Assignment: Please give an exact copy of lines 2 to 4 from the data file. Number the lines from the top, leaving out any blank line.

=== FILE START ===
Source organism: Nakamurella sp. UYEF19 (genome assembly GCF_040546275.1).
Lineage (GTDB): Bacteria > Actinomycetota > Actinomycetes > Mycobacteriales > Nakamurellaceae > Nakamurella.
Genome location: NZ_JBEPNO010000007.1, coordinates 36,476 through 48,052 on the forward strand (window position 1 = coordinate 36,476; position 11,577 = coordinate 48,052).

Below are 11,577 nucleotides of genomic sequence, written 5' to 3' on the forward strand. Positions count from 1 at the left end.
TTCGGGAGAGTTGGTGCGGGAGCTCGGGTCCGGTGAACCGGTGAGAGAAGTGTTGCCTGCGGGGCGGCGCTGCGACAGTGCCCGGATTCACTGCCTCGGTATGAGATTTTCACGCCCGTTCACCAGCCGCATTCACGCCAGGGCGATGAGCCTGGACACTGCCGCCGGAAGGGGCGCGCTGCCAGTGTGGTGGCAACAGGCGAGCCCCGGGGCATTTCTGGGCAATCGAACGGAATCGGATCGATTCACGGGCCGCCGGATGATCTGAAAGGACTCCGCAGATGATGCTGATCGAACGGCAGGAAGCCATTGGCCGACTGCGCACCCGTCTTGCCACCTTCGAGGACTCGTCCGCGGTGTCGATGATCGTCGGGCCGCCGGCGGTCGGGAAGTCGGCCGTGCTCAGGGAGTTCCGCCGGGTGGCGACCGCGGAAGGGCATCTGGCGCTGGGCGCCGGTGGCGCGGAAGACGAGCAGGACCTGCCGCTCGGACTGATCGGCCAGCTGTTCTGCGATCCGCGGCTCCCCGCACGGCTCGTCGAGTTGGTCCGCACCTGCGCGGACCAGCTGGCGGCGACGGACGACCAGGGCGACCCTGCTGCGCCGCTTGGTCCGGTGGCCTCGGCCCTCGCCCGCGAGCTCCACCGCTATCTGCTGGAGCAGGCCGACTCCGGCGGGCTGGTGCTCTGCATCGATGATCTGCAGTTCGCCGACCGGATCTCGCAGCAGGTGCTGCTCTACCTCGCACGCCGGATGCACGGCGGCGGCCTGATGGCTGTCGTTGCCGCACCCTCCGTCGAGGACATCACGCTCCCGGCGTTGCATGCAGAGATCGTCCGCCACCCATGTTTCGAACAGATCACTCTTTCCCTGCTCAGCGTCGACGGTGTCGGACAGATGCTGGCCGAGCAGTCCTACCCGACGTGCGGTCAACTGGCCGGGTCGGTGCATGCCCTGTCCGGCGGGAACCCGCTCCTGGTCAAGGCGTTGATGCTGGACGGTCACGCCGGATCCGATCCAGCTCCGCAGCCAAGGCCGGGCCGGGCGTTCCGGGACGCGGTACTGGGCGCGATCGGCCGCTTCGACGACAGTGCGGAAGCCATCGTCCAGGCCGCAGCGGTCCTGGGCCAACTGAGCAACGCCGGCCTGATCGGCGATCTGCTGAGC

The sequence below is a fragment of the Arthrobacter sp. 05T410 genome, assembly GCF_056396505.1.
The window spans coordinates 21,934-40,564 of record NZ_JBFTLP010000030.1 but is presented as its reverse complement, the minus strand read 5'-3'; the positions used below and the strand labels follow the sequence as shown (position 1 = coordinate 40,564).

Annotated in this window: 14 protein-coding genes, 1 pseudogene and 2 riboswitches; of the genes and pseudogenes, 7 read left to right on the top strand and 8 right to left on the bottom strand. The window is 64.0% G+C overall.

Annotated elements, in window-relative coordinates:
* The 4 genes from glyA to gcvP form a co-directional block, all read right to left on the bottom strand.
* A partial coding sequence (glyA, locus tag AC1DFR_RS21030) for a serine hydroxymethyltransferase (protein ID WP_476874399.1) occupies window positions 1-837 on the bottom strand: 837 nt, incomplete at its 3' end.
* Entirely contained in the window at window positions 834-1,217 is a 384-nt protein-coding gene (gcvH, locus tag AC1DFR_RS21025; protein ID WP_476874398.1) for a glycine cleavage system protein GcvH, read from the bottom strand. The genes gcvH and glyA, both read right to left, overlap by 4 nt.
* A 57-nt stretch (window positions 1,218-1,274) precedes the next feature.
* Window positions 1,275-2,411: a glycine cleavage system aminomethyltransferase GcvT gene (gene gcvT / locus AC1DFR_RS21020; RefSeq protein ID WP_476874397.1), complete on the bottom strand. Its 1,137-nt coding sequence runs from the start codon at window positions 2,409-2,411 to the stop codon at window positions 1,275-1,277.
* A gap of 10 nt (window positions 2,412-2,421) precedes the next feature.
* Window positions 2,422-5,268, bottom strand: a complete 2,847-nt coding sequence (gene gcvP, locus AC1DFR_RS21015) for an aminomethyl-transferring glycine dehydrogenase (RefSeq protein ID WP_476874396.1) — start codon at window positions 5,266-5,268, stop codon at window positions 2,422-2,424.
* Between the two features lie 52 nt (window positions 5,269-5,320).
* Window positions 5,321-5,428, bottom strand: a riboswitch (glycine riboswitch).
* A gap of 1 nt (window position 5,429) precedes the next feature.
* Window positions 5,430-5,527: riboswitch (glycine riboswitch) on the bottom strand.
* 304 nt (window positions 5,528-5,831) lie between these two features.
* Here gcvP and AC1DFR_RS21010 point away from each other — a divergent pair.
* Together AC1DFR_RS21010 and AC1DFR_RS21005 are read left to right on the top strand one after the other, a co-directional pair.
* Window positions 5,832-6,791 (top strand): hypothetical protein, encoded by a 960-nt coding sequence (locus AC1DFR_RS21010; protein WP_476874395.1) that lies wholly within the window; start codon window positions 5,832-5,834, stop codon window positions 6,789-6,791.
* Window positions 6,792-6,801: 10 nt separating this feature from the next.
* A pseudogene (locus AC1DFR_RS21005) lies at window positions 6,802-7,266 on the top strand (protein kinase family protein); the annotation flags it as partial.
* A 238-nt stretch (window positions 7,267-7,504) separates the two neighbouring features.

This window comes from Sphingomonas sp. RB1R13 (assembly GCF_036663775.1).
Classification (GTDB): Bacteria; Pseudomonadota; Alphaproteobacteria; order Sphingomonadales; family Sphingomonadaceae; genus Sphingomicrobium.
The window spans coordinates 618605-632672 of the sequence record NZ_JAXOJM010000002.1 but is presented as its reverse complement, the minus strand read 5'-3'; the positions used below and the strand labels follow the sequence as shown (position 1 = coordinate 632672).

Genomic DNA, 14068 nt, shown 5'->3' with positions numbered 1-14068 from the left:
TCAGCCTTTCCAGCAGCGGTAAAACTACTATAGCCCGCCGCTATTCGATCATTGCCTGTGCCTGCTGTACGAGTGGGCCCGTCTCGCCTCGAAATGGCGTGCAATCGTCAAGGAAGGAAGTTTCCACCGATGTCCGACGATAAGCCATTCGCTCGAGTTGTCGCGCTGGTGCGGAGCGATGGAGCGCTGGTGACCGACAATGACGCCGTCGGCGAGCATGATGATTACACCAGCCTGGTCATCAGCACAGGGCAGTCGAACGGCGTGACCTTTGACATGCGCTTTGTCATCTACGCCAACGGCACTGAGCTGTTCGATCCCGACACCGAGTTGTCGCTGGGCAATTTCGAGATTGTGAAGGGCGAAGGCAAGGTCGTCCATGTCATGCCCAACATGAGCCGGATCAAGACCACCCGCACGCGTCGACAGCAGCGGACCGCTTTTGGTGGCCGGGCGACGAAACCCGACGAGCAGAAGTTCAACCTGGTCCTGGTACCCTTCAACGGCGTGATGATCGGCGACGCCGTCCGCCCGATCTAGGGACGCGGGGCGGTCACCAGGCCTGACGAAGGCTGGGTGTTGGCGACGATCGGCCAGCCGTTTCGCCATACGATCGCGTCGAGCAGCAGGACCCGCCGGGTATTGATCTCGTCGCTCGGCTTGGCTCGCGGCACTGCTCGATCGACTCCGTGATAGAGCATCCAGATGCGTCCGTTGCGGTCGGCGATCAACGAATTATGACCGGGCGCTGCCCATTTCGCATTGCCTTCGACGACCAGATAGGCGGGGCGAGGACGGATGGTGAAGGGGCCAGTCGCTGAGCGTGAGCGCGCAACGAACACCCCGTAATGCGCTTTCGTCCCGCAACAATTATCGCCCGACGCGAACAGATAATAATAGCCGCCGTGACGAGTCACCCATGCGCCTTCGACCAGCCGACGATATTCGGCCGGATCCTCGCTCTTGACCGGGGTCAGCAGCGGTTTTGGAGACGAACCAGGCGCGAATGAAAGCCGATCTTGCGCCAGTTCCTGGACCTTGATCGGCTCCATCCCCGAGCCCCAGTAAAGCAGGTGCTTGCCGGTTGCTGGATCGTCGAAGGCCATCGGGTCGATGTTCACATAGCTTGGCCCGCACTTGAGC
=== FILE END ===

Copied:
Lineage (GTDB): Bacteria > Actinomycetota > Actinomycetes > Mycobacteriales > Nakamurellaceae > Nakamurella.
Genome location: NZ_JBEPNO010000007.1, coordinates 36,476 through 48,052 on the forward strand (window position 1 = coordinate 36,476; position 11,577 = coordinate 48,052).

Below are 11,577 nucleotides of genomic sequence, written 5' to 3' on the forward strand. Positions count from 1 at the left end.